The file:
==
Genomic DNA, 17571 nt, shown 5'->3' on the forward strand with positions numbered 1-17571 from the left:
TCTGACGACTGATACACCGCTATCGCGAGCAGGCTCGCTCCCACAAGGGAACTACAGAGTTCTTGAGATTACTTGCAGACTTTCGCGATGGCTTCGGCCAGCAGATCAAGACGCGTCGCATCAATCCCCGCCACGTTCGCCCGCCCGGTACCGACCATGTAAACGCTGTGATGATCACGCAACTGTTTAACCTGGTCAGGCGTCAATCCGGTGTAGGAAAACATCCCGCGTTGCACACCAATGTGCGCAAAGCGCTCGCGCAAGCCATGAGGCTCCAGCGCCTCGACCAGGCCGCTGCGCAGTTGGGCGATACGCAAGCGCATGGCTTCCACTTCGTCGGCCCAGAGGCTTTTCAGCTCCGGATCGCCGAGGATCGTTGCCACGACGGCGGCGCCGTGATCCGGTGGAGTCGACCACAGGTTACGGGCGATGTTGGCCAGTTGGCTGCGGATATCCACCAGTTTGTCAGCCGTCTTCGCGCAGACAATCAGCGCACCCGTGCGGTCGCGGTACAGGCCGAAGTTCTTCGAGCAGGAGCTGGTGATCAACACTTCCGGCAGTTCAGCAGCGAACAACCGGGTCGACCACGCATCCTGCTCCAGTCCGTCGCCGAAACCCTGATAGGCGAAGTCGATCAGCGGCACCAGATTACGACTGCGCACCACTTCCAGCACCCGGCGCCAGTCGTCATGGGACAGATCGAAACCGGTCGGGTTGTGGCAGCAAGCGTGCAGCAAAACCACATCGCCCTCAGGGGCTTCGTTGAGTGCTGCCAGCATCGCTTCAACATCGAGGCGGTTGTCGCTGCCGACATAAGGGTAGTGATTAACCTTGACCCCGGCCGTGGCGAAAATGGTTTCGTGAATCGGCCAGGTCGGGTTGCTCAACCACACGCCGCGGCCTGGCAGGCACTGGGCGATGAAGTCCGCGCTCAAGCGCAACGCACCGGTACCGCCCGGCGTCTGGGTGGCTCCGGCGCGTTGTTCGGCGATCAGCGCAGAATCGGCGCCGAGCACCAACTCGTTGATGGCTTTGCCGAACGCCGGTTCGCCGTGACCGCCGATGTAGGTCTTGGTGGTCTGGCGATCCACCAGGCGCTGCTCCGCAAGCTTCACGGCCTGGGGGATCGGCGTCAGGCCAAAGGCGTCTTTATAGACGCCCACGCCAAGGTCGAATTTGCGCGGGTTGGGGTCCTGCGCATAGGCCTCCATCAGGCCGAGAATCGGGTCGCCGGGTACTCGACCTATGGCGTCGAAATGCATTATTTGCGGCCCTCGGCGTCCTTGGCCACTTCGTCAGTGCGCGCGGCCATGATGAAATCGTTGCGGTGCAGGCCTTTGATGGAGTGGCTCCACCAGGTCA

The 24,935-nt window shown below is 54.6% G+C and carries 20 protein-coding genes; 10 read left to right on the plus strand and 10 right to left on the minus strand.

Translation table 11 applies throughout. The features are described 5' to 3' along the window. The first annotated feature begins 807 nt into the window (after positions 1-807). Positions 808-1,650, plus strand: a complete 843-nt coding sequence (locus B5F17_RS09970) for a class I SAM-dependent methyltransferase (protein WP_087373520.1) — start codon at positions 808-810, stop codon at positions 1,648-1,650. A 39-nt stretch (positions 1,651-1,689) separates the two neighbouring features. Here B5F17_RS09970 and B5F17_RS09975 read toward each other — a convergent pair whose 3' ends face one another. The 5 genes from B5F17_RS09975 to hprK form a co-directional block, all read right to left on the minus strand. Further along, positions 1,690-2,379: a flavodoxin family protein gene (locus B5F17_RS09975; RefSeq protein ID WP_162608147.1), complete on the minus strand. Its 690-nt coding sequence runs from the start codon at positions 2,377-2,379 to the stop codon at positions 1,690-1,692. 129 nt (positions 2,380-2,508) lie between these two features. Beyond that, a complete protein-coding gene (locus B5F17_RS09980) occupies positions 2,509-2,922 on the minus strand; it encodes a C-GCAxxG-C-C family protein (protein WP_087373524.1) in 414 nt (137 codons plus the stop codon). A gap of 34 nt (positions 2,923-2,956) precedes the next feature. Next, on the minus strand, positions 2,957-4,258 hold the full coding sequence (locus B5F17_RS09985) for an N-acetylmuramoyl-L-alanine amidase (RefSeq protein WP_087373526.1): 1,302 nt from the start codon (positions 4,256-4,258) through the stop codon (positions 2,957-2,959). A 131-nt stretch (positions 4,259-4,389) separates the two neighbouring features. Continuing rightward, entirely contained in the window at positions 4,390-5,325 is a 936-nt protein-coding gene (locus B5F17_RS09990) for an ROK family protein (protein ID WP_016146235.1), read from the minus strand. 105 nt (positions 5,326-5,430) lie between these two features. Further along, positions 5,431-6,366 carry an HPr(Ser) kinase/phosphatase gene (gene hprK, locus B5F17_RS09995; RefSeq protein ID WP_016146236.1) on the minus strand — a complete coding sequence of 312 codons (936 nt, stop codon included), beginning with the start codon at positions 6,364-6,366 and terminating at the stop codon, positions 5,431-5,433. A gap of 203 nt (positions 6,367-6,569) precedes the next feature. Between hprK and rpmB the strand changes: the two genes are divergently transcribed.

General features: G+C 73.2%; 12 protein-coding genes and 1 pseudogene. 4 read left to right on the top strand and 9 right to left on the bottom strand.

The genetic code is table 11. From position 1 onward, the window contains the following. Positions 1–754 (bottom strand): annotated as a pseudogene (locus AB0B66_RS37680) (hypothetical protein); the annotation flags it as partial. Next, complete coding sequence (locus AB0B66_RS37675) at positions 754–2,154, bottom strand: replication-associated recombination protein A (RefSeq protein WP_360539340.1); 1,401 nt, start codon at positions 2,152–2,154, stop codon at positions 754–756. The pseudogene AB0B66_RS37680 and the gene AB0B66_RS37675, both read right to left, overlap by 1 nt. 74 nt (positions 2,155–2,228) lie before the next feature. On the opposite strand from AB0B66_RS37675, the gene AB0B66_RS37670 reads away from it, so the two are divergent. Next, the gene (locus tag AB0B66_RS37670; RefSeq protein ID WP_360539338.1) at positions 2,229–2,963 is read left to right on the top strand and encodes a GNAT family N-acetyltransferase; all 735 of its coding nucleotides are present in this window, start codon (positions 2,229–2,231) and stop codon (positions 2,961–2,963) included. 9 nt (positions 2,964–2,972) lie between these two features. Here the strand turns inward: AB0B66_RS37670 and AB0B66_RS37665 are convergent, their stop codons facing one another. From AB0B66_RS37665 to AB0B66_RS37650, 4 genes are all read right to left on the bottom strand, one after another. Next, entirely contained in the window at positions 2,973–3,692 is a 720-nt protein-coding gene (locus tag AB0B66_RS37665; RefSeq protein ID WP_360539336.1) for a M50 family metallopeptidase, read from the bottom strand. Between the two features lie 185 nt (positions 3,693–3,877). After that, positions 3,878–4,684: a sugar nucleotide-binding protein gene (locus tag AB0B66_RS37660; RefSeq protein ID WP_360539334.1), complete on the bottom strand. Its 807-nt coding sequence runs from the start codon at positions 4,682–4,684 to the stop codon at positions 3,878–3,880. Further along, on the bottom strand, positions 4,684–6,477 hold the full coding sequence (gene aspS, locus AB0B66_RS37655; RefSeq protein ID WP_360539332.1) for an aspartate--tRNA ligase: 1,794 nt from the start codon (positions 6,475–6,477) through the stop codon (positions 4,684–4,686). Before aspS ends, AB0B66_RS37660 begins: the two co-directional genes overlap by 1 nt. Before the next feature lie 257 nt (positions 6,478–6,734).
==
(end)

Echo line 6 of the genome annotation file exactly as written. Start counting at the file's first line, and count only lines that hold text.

The genetic code is table 11. From position 1 onward, the window contains the following. Positions 1–754 (bottom strand): annotated as a pseudogene (locus AB0B66_RS37680) (hypothetical protein); the annotation flags it as partial. Next, complete coding sequence (locus AB0B66_RS37675) at positions 754–2,154, bottom strand: replication-associated recombination protein A (RefSeq protein WP_360539340.1); 1,401 nt, start codon at positions 2,152–2,154, stop codon at positions 754–756. The pseudogene AB0B66_RS37680 and the gene AB0B66_RS37675, both read right to left, overlap by 1 nt. 74 nt (positions 2,155–2,228) lie before the next feature. On the opposite strand from AB0B66_RS37675, the gene AB0B66_RS37670 reads away from it, so the two are divergent. Next, the gene (locus tag AB0B66_RS37670; RefSeq protein ID WP_360539338.1) at positions 2,229–2,963 is read left to right on the top strand and encodes a GNAT family N-acetyltransferase; all 735 of its coding nucleotides are present in this window, start codon (positions 2,229–2,231) and stop codon (positions 2,961–2,963) included. 9 nt (positions 2,964–2,972) lie between these two features. Here the strand turns inward: AB0B66_RS37670 and AB0B66_RS37665 are convergent, their stop codons facing one another. From AB0B66_RS37665 to AB0B66_RS37650, 4 genes are all read right to left on the bottom strand, one after another. Next, entirely contained in the window at positions 2,973–3,692 is a 720-nt protein-coding gene (locus tag AB0B66_RS37665; RefSeq protein ID WP_360539336.1) for a M50 family metallopeptidase, read from the bottom strand. Between the two features lie 185 nt (positions 3,693–3,877). After that, positions 3,878–4,684: a sugar nucleotide-binding protein gene (locus tag AB0B66_RS37660; RefSeq protein ID WP_360539334.1), complete on the bottom strand. Its 807-nt coding sequence runs from the start codon at positions 4,682–4,684 to the stop codon at positions 3,878–3,880. Further along, on the bottom strand, positions 4,684–6,477 hold the full coding sequence (gene aspS, locus AB0B66_RS37655; RefSeq protein ID WP_360539332.1) for an aspartate--tRNA ligase: 1,794 nt from the start codon (positions 6,475–6,477) through the stop codon (positions 4,684–4,686). Before aspS ends, AB0B66_RS37660 begins: the two co-directional genes overlap by 1 nt. Before the next feature lie 257 nt (positions 6,478–6,734).